Health & Safety
Your Health & Safety Handbook should be the go-to safety document for your team.
It should act as a synopsis of your Health & Safety Policy, outlining all the necessary information your employees need to carry out their role safely, reducing risk to themselves and others.
Ultimately, making sure that employees understand your health and safety rules and procedures will provide a firm basis for health and safety management, thereby ensuring you are compliant and reducing financial and reputational risk.
So where do you start when it comes to creating a Health & Safety Handbook for employees? And why does your business need one? Here’s everything you need to know.
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Why do I need a Health & Safety Handbook?
In order for you to meet your legal duties under health and safety legislation, employees must meet theirs.
Often, employers assume that they are solely responsible for ensuring their workplace is safe and compliant. However, Section 7 of the Health and Safety at Work Act 1974 places a legal duty on employers to:
- Co-operate with management in all matters concerning the health, safety and welfare.
- Take reasonable care their own health, safety and welfare, as well as that of any other person who may be affected by their acts or omissions whilst at work.
Your Health & Safety Handbook will help to make these duties clear and ensure that everyone within your organisation understands the role they play in creating a healthy and safe working environment. It will explain to employees what is expected of them, and help them to fulfil their Section 7 duties by providing information on safe working practices and what to do should an incident occur.
HSE Injury and Ill-Health Statistics 2020 | Some Improvements but Challenges Remain
Is it a legal requirement to have a Health & Safety Handbook?
As an employer, you have a duty to protect the health, safety and welfare of your employees and anyone else who might be affected by your activities. In doing so, you’re legally required to:
- Have a Health & Safety Policy that sets out your organisation’s health and safety objectives, responsibilities and arrangements;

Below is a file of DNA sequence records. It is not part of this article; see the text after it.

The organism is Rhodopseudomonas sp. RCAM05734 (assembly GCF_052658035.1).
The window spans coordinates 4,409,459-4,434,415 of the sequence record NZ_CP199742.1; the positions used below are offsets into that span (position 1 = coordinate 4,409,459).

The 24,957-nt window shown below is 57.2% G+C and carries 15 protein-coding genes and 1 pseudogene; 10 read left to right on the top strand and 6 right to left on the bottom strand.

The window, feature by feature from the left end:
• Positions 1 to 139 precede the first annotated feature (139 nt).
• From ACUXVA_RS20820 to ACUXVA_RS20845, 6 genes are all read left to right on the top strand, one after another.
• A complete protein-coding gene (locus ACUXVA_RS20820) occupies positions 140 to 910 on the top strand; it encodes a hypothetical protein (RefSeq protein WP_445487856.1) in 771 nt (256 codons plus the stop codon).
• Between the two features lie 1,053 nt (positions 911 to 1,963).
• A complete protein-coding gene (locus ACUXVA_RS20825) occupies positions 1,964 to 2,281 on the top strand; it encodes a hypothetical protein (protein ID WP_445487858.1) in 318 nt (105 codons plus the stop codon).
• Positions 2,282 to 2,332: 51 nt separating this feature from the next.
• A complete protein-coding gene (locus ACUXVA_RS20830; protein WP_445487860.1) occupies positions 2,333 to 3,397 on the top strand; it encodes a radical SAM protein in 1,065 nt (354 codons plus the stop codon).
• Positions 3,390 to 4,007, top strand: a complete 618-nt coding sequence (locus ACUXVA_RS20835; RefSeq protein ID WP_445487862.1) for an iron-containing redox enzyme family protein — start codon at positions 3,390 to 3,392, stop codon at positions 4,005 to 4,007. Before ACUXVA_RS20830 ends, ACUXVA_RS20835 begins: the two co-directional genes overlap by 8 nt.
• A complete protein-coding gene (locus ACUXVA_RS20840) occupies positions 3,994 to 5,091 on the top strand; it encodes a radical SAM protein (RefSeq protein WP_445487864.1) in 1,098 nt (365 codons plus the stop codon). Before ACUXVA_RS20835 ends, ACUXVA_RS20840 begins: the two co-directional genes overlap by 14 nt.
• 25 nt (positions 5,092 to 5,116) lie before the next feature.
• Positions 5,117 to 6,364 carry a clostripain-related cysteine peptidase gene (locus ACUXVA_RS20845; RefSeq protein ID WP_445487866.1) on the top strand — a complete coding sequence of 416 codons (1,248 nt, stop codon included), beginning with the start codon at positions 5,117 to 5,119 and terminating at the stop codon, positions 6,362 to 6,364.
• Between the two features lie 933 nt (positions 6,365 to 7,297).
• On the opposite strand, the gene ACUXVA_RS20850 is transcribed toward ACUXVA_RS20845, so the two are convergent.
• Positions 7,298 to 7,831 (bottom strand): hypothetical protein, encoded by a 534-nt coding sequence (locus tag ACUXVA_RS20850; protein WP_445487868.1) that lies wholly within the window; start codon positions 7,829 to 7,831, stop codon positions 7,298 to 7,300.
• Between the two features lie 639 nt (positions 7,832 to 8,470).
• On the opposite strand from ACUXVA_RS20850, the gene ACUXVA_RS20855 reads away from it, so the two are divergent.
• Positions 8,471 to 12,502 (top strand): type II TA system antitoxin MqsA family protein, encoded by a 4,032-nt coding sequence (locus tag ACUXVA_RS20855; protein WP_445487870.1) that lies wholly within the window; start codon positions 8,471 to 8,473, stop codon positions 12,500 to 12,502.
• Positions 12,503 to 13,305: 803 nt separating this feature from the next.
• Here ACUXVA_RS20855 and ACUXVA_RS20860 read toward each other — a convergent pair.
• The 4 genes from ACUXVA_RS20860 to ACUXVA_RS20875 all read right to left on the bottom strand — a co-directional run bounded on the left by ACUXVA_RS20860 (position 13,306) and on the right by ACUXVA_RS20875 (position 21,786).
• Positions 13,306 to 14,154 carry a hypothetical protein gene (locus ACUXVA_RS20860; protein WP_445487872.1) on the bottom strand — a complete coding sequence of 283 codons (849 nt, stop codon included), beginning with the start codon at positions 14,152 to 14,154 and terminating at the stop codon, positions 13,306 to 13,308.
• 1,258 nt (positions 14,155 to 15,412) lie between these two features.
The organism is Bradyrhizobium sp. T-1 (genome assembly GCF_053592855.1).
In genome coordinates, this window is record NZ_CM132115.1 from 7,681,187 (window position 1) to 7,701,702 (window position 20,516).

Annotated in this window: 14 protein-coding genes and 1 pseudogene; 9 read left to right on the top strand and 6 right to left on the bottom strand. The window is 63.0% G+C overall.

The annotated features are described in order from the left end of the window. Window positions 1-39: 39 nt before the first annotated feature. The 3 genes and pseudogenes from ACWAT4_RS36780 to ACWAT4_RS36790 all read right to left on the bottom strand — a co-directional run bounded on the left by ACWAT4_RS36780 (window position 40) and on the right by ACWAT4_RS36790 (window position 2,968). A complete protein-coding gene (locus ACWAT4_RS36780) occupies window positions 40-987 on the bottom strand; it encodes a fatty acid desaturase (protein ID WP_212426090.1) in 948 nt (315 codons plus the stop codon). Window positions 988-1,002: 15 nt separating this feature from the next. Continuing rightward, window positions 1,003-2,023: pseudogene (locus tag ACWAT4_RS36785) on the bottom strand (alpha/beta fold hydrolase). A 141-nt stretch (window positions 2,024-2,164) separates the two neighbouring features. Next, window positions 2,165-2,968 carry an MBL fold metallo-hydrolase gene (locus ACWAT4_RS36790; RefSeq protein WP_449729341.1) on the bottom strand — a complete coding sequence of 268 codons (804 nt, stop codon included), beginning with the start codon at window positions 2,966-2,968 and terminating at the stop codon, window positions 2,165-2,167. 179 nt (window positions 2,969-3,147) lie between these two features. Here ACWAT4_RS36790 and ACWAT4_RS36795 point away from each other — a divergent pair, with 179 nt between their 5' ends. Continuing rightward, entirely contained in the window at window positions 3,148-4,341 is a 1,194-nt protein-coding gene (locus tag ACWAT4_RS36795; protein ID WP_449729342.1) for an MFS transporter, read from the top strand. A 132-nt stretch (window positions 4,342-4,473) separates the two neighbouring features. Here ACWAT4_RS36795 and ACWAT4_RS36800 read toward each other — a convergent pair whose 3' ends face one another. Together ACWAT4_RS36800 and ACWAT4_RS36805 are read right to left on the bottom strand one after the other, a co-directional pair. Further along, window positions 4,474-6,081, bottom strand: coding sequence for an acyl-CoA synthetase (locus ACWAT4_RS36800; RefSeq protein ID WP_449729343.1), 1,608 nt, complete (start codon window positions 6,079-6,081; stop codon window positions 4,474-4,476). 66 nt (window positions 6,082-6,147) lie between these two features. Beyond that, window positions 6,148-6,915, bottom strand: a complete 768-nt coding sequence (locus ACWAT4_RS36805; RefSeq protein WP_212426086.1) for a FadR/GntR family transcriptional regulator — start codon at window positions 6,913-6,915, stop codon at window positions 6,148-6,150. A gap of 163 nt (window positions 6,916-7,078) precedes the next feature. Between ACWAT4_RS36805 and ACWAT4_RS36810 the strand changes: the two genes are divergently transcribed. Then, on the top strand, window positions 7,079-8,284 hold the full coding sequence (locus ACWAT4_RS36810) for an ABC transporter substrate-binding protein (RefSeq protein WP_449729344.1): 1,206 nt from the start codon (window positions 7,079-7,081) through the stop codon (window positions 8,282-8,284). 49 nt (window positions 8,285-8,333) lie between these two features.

- Ensure all employees are aware of and understand this policy; and
- Provide whatever information, instruction and training is needed to ensure, so far as is reasonably practicable, the health and safety of your employees.
While there is no specific legal requirement to have a Health & Safety Handbook, doing so will enable you to fulfil the legal duties set out above. It is an effective way of communicating your Health & Safety Policy to staff and provides fundamental health and safety information, including the important rules and procedures for employees to follow.
In this way, it will help you to demonstrate your commitment to health and safety and show that you have actively engaged employees in health and safety management.
What should a Health & Safety Handbook contain?
Your Health & Safety Handbook should help employees to understand how health and safety is managed in your workplace. It should therefore set out, in detail, employees’ duties and the general safety rules they must follow. You may also wish to include specific information about particular working practices and how specific tasks tasks should be carried out.
Depending on your business activities, your Health & Safety Handbook may include information on:
- General personal safety;
- Your accident or incident reporting procedures;
- Your first aid arrangements;
- Your fire and emergency procedures;
- Manual handling aids and techniques;
- The use of display screen equipment;
- Electrical safety;
- Storing and handling hazardous substances;
- Advice on work-related stress;
- Using personal protective equipment (PPE);
- Working at height;
- Your alcohol, drugs and smoking policy;
- Safe driving and use of mobile phones;